Tories hit with further Party losses over gay marriage
Fri, 15 Feb 2013
Local councillors in Northumberland and Warwickshire have quit the Conservative Party over its controversial push to redefine marriage.
In Nuneaton two councillors left the Party, saying there was no mandate for the move.
And in Hexham a respected council figure said he could not “go along with David Cameron and the rest of them” on the issue.
Nuneaton councillors Nick and Matt Grant, who are brothers, said they were both elected “on national and local Conservative manifestos that made no reference to ‘same sex marriage’”.
They added that although the House of Lords could reject the proposal, while it is “promoted and pushed by the leader of the party we belong to, we no longer feel we can remain in that party or campaign actively for it”.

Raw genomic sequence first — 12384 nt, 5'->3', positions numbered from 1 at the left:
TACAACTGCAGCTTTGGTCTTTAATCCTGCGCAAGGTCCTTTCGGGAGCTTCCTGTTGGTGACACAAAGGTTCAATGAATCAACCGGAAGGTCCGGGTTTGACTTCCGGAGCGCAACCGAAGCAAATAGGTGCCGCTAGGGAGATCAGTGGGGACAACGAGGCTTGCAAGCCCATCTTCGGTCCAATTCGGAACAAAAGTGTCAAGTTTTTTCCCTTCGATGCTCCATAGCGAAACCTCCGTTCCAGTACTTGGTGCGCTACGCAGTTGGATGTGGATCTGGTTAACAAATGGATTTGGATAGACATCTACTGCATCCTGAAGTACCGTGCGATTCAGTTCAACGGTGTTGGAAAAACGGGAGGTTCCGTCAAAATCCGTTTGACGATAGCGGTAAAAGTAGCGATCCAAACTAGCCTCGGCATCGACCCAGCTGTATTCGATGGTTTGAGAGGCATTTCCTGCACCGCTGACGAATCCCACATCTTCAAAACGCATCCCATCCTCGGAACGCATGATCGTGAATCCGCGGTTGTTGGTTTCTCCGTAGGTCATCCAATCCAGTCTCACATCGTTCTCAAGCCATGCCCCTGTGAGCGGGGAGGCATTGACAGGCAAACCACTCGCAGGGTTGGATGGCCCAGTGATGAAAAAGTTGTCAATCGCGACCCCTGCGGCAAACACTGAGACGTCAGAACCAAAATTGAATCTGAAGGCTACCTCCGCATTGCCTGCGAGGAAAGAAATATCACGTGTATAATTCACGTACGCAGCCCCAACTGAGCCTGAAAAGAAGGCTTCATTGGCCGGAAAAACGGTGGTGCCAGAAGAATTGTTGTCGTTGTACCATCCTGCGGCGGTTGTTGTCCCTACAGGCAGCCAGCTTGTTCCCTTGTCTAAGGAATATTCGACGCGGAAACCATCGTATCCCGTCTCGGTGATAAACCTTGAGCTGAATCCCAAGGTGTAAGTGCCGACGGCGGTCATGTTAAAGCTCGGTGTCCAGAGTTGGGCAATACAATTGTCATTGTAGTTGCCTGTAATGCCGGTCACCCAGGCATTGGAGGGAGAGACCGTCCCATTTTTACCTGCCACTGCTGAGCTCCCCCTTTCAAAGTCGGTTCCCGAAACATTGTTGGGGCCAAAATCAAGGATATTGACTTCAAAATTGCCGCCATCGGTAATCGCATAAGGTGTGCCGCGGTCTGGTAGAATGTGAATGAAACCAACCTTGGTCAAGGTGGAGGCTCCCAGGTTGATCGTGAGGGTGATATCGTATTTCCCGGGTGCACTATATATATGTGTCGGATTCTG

They will now be on the council as Independents.
In Hexham Matty Donnelly has been on the council since 2003 and is a highly admired figure in the town.
He said that while he respected the views of his local MP, who supports redefining marriage, he could not affiliate himself with the plans for same-sex marriage.
Cllr Donnelly’s decision followed last week’s vote in the House of Commons on the Marriage (Same Sex Couples) Bill.
Most Conservative MPs failed to back Mr Cameron’s Bill, with the Government having to rely on the opposition to win the vote by 397 to 172.
Cllr Donnelly said: “I was absolutely astounded at the result of the vote on Tuesday and decided to resign from the Conservative party on the spur.”
He added: “I have tendered my resignation to the party branch and will return as an Independent.
“I have mixed feelings about doing this but I have never been a political person as such. I put people before politics.”
Last month Tory constituency chairman Edmund Costelloe left the Party, after 49 years, over gay marriage – calling it an “ill-thought-out” idea.
And ahead of the recent vote in the Commons, a group of senior local Tories wrote to the Prime Minister warning about the “growing discord” within the Party over the issue.